‘To put around the bed, so I don’t have to see her using that chamber pot. And I don’t think the girls should have to see it, either.’sighed. ‘You’ll do more harm than good trying to protect them like this.’in the evening he came home to find screens around the bed, and his mother completely hidden from the life going on around her. The girls, being children and endlessly curious, would peep behind the screens and stare at their grandmother, as though she were an animal in a cage. Then they would giggle and run away.could see that Karen was growing increasingly resentful, and discussed it with the nurse. He felt guilty, and was bewildered by his feelings of guilt. Even though he and the nurse attended to the colostomy Karen had a lot of extra work, with washing, changing the bed, emptying the chamber pot, cooking. He was a practical man, and saw life in practical terms. What he did not see was that Karen’s main resentment was that she did not have the house to herself. He had been brought up in a large, gregarious family. They had had only one large room for everything – living, sleeping, cooking, eating. Babies were born in that room. Illness was nursed there, and he remembered, from long ago, his grandfather – his mother’s father – dying in the room. And now, here was his own mother dying in his room, but completely cut off from his family. He felt guilty about it. Guilt seemed to come at him from all sides: Karen, his mother, the girls. He had let them all down. But how? What had he done wrong? The nurse listened but could only sympathise.what of Mrs Ratski in all this? She was the most pitiable figure. Within the space of three months she, who had been a vigorous, determined old woman, had been reduced to an invalid. And her mind and character had subtly changed also, Slavek noticed. The strong, wise matriarch whom everyone in the family looked to for guidance had gone, and a whining, querulous old woman he did not recognise had slipped into her place.Ratski was turning in on herself more and more each day. Her thoughts seemed to be centred entirely upon her colostomy. She spent hours muttering to herself, picking and poking at the bag. The old lady who had been the strength of her family throughout decades of war, suffering and foreign domination; who had survived a prison camp; with all her strength, all her resolution to get to England; all that she had endured in hospital; everything was reduced to a pinpoint of focused attention – her colostomy.was no doubt that her mind was slipping away from her. She could not understand where she was or why she was there. Probably the acute illness, the anaesthetic, and the drugs had affected her mind, however, the cultural isolation must have had something to do with it, too. The language everyone around her was speaking confused and bewildered her. But it may be – in fact it probably was – that her brain cells, together with all the other cells in her body, were growing older day by day, week by week, and dying, as all living things must die.can hope that she was losing her mind, because it would have been a merciful release from loneliness. She had lost all that was familiar, her home, her daughter Olga and grandchildren, her friends, her country and the rhythm of her life, her language and her Church. Everyone around her was doing things to her that she could not understand. No one, apart from Slavek, showed her any love, and she loved no one. The hope must be that senile dementia was laying its kindly hand on her mind, inducing confusion and forgetfulness. Awareness and remembrance of loss would have been more cruel.year was drawing to its close, and the nurse was behind the screens tending Mrs Ratski when a quarrel erupted between the young couple.unexpectedly said: ‘I’ve decided to take the girls to my mother’s for Christmas.’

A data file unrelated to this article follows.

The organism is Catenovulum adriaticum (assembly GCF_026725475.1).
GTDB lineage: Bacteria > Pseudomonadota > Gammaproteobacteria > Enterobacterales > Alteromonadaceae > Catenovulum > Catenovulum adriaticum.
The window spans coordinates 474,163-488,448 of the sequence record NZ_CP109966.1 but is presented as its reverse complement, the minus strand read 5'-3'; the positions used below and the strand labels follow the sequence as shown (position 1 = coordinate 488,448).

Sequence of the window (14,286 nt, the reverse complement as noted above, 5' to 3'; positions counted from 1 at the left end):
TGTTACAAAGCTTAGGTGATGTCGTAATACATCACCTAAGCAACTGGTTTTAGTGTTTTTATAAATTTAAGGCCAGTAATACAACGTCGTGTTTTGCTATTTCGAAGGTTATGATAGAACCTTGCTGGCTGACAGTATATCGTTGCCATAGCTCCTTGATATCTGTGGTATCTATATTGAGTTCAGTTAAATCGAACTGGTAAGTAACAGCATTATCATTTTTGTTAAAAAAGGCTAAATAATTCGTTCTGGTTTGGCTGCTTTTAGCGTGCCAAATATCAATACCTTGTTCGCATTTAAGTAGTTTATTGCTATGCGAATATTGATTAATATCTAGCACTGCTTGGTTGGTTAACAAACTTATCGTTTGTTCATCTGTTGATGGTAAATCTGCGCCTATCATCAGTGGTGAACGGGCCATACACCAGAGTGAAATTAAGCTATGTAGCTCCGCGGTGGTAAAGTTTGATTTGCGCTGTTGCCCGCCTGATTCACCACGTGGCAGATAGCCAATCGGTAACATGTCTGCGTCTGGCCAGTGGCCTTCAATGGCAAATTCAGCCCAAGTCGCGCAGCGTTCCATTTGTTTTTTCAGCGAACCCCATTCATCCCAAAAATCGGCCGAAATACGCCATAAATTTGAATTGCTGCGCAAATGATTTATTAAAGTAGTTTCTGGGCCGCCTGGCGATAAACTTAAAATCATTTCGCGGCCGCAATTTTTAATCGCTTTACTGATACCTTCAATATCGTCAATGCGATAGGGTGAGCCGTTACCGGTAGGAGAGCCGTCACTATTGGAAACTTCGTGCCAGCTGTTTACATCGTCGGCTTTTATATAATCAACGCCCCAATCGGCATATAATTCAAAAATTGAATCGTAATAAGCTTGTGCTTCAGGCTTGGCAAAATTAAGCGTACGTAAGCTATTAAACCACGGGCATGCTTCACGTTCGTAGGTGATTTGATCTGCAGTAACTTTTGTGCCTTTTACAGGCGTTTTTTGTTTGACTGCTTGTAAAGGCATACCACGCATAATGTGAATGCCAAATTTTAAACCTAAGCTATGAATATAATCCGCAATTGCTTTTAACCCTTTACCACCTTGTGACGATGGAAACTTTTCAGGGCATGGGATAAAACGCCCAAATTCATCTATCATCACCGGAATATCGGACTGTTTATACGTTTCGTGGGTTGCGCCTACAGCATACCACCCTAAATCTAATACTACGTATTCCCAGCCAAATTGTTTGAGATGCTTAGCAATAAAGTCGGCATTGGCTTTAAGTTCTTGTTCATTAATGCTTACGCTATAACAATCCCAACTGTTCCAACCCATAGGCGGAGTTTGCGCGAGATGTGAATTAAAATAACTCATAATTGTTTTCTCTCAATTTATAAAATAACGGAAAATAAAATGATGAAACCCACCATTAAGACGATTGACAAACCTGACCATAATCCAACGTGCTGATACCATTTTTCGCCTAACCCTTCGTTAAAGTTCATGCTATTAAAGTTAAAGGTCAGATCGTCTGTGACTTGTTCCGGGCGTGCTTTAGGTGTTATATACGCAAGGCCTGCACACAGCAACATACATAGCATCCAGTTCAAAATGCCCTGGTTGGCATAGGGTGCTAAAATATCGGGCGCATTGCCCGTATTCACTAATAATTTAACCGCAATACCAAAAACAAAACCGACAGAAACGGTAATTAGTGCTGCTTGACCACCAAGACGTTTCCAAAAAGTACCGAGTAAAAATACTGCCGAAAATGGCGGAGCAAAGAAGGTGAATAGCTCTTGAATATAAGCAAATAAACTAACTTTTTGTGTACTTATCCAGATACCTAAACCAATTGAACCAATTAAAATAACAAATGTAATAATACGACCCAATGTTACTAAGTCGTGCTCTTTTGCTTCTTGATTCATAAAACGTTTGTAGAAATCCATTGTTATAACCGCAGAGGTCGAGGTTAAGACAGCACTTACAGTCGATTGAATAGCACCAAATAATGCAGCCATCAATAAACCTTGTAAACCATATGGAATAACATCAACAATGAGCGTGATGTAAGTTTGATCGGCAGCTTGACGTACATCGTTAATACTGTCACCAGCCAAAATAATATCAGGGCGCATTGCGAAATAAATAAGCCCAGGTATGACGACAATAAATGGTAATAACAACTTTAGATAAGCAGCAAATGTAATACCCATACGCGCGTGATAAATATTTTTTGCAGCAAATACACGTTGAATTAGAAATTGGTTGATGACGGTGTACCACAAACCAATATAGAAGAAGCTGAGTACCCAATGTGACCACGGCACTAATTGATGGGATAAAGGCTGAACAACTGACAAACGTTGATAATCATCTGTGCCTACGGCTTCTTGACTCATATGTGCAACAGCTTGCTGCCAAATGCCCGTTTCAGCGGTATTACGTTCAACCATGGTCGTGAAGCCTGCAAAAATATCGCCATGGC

‘Why?’ asked Slavek guardedly, although he already knew the answer.
‘I can’t face Christmas here, with your mother in the room.can I put up a Christmas tree and hang paper chains? We can’t have presents under the tree and a nice Christmas dinner in there; I can’t invite people in. No, we’re going to Mum’s this year. I’ve told the girls and they are looking forward to it. You can come, if you like.’
‘But your parents don’t really like me. They won’t want me for Christmas.’
‘Well, you can please yourself. Mum says you’ll be welcome if you want to join us.’
‘But I can’t leave my mother here on her own!’
‘It’s not my responsibility. I’m doing what I think is best for the girls. I want them to have a good Christmas.’became angry.
‘How can it be a “good Christmas” if you take them away from their father? That’s not goodness, that’s selfishness.’
‘Don’t you call me selfish! I want—’butted in before she could finish the sentence.
‘I remember when I was a boy, my grandfather died in our home. It was Christmas time, and all the family were there. We were children, and we just accepted it. We all played, and had a “good” Christmas.’